The construction of social housing in large metropolitan centers, taking advantage of empty spaces and idle buildings, is a way of revitalizing central areas, generating local commerce, encouraging citizen coexistence, leisure and culture, as well as facilitating not only the creation of new jobs , as well as the possibility of greater access by the population to existing work opportunities. The strengthen of the great metropolis was debated by researchers and politicians at the last table of the Housing and Expansion Seminar of the Metropolis and it was emphasized that the concept is not understood in its totality by the common sense of the population.
Bruno Araújo, former Minister of Cities of the Temer government, talks about the difficulties of housing management
Bruno Araújo, lawyer, licensed Federal Deputy and former Minister of State of the Temer Government (2016/2017), said that the big problem is where and how to implement the MCMV, because financially the program was creative in using the FGTS to finance Track 1, in addition to delimit the complexes by up to 500 units. “The point is that Caixa Econômica thinks as a bank, not as a town planner. In addition, the criteria for the choice of the beneficiary families were not known, and there were many problems in supervising the use of the property provided, people who rented illegally or sold ahead of time, or people who were in fact not poor, can be a good alternative via Public Private Partnership (PPP)”, he said.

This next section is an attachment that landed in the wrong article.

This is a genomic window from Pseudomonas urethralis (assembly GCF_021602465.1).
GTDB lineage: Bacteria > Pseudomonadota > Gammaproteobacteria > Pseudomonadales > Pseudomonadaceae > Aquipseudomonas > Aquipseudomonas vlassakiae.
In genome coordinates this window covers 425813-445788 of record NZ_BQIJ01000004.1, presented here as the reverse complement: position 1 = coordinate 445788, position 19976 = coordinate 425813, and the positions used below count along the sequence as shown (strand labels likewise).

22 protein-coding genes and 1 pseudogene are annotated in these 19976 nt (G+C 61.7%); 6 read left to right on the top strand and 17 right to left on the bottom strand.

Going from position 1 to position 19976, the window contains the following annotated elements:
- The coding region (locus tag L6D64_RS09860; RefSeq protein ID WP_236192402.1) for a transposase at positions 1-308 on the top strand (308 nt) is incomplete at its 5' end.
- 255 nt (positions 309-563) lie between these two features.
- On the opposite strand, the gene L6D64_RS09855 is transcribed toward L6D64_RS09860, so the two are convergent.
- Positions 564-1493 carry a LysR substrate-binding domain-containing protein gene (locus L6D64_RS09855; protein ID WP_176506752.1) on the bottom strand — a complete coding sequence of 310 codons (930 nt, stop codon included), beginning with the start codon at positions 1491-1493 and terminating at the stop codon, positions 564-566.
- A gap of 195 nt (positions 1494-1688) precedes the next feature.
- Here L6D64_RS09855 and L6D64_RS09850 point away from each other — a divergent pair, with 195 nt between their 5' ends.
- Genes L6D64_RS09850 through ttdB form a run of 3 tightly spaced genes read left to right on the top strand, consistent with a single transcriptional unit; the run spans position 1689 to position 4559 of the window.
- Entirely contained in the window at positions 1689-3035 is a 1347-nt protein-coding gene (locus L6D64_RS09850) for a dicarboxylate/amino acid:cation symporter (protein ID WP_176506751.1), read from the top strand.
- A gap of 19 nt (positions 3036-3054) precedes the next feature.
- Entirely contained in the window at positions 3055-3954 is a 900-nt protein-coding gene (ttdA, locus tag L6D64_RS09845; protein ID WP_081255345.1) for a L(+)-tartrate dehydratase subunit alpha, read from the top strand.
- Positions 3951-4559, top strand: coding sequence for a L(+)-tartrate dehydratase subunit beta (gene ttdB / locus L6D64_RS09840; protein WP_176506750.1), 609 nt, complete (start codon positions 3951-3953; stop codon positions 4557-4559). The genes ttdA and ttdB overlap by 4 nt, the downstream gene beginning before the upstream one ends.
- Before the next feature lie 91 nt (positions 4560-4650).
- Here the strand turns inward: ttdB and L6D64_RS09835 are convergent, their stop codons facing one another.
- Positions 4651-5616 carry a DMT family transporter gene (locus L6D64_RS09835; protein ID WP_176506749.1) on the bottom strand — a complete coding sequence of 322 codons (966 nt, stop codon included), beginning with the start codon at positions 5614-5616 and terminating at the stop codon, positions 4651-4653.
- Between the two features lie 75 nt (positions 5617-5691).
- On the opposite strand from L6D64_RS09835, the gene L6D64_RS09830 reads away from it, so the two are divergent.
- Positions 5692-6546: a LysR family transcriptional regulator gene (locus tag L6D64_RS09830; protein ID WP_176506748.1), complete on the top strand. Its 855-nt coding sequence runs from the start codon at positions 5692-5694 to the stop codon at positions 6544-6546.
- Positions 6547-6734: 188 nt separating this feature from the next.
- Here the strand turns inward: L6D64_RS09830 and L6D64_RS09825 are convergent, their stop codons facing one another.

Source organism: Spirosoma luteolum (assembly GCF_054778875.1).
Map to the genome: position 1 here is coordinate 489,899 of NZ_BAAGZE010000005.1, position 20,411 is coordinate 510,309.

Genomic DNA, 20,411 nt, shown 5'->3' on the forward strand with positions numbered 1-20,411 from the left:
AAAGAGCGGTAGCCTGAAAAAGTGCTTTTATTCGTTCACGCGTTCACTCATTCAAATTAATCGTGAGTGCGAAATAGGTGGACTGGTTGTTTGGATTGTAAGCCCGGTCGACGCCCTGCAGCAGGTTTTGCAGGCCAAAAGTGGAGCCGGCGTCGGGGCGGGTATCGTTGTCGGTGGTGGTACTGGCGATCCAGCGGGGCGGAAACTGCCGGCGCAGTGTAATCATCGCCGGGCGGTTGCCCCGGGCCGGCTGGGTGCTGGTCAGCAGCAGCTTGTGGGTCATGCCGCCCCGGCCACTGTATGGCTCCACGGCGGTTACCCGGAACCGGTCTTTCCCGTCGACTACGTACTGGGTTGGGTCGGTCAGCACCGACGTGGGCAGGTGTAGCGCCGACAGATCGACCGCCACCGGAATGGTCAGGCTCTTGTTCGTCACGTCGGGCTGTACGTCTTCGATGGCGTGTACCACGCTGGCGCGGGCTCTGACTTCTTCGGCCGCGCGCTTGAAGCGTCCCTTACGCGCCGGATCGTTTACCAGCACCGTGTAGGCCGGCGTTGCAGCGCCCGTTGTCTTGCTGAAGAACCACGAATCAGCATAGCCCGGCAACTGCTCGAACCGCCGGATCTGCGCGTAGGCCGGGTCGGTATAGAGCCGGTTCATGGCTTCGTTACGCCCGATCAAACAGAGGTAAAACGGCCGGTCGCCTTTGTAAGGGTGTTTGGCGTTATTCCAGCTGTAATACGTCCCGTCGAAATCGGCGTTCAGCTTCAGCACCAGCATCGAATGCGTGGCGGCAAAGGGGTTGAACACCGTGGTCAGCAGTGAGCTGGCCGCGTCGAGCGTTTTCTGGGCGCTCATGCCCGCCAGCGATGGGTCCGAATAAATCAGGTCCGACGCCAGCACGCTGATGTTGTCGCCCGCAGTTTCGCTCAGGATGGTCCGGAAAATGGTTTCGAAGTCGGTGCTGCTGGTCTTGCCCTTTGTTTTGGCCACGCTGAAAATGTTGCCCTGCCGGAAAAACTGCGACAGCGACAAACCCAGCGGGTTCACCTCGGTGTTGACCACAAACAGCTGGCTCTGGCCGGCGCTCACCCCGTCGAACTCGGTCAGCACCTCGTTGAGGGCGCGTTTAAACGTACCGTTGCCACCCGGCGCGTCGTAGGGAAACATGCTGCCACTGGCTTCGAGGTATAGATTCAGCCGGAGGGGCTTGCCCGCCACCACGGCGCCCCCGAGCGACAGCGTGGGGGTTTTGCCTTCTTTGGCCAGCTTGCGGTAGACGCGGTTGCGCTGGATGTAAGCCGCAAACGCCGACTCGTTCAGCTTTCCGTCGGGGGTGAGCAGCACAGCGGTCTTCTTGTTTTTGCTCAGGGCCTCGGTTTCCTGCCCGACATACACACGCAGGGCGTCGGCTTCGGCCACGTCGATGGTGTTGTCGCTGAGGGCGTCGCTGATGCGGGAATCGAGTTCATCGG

The refusal to densify by a large part of the population is due to the fact that there is an existing social construction of disapproval of the poor, already deeply rooted in Brazil according to Sergio Leitão, Executive Director of Escolhas Escolhas Institute. “Although we all know that social inequality in Brazil should be combated, no one wants a housing complex near their home, a building shading their pool, or that it will devalue the apartments of a certain region of the city”, he said when explaining the difficulties in applying the densify.